Logo Our Family Tree


No government is perfect. One of the chief virtues of a democracy, however, is that its defects are always visible and under democratic processes can be pointed out and corrected.



Don't have a login? Register!
Why register? •  I forgot my login....


Our Family Tree: Introduction

Welcome! Our Family Tree is a full-featured, free, and online genealogy collaboration website intended both for people browsing, and a tool for researchers to maintain their trees and collaborate on their research efforts.

When browsing different websites it is inefficient for many people to be researching some of the same ancestors, all stored in separate parallel systems, rather than everyone contributing directly to the same system. This website hopefully encourages people to collaborate and work together on common ancestors, and eliminate duplicates copies of each person. Down the line somewhere we're all in the same family, so why not work in the same tree?

As much as possible the website also seeks to integrate family with history, highlighting biographical details, more about the places they lived, where and with whom they worked, and how they contributed to all who followed them.

More Introduction •  Features •  Guidelines •  More Rationale •  FAQ •  What's New

Spotlight: Battle of Decatur — Morgan Co, AL

Battle of Decatur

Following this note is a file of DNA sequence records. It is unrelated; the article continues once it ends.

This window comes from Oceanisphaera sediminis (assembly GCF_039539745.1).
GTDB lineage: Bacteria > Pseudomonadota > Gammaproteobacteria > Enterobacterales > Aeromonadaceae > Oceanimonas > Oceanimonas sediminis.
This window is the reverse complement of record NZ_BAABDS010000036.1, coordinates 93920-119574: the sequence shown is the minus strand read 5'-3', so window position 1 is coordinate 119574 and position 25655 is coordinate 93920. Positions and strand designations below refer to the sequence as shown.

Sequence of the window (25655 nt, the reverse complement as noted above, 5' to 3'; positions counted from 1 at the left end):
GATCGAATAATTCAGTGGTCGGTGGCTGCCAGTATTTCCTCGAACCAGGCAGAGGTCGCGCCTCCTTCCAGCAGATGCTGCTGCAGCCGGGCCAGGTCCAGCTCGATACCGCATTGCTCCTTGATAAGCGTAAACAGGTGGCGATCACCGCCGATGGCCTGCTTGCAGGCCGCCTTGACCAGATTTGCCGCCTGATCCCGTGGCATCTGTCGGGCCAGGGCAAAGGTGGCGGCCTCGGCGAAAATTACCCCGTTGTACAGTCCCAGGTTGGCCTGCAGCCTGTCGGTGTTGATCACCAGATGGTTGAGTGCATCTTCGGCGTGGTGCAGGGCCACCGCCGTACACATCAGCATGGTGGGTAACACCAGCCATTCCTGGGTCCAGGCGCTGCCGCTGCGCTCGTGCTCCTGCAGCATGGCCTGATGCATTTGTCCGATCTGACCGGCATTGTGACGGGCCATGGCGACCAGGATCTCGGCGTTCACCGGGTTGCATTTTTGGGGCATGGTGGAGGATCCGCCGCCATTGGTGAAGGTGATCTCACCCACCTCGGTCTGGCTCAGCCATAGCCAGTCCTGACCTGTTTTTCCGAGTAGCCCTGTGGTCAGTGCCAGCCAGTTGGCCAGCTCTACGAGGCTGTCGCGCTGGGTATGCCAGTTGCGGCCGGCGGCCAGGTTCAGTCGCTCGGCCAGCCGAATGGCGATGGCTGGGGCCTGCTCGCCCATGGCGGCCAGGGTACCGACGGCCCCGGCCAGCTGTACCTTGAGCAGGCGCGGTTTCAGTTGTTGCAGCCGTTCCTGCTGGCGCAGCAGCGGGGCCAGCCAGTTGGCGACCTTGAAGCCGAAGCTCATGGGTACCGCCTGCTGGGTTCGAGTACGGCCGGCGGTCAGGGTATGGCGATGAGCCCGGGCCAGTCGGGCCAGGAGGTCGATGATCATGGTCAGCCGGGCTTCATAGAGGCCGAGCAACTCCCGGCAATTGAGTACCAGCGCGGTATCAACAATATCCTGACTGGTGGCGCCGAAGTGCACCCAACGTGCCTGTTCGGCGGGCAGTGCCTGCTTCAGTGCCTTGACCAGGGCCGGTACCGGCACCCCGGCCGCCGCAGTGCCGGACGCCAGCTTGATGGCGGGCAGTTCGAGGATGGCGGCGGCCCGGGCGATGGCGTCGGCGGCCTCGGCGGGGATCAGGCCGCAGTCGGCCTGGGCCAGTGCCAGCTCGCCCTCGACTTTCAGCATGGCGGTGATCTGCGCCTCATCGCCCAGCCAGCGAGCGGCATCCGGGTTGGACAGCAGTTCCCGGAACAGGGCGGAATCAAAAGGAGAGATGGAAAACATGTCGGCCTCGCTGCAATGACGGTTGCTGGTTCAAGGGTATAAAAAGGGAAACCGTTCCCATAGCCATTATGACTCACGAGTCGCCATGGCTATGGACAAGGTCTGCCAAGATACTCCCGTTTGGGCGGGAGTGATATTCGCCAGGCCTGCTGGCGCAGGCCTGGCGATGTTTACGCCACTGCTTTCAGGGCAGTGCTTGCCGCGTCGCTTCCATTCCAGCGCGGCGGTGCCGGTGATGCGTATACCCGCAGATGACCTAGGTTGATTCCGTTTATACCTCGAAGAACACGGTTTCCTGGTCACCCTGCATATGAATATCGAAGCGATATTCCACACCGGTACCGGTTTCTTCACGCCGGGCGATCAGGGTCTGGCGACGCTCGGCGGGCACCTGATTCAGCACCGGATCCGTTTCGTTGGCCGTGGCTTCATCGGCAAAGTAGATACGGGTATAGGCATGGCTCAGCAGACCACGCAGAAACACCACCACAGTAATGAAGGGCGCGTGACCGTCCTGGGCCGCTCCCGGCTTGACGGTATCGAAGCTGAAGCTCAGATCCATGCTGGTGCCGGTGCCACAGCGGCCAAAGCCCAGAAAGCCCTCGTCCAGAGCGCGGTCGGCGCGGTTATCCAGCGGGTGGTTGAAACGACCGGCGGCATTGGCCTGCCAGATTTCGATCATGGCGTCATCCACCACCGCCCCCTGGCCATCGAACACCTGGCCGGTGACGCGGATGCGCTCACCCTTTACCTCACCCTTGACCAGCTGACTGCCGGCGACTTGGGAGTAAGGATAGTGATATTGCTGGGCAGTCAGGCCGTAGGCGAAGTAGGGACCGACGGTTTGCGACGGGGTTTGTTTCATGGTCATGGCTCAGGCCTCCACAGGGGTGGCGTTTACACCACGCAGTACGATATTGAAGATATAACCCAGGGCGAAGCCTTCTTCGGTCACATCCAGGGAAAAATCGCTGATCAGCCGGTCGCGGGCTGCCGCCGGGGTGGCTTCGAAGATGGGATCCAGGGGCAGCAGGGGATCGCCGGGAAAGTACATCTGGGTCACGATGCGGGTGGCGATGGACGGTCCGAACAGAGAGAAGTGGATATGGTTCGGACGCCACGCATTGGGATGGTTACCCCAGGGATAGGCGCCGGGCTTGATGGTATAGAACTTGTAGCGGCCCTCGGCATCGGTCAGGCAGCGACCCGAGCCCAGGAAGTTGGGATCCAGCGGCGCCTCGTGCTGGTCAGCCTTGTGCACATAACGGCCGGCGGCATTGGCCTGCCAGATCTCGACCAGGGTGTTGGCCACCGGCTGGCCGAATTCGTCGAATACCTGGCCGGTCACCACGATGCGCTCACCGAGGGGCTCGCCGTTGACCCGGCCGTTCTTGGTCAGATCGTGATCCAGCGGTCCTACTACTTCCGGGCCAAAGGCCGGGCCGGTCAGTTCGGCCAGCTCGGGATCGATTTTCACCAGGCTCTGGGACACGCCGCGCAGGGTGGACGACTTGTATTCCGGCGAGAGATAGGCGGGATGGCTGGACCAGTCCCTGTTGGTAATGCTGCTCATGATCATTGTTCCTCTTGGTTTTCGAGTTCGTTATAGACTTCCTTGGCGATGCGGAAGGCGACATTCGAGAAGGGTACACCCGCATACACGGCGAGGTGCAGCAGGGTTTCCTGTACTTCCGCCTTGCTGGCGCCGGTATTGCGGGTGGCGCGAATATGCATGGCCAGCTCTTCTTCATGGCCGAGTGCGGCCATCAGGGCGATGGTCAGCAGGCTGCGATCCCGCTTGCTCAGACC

The Battle of Decatur, Oct. 26-29, 1864, was the result of Confederate Lt. Gen. John Bell Hood's effort to move his army across the Tennessee River and into central Tennessee in an attempt to reclaim Nashville. The engagement occurred as part of the larger Franklin-Nashville Campaign. The Union garrison at Decatur, commanded by U.S. Brig. Gen. Robert S. Granger, prevented Hood from crossing and forced him to move his army westward and eventually cross the river at Tuscumbia some 40 miles away. Ultimately the engagement here would delay Hood's crossing of the Tennessee River and contribute to his failure in December to retake Nashville for the Confederacy. A lack of provisions for his starving army and stiff resistance put forth by Granger's garrison, combined with the arrival of two Union gunboats, convinced Hood and his superior, Confederate Gen. P. G. T. Beauregard, who had arrived on the scene the night of Oct. 27, that further action against Decatur would be foolhardy. During the engagement, the South suffered approx. 450 casualties, whereas the Union lost 155 men.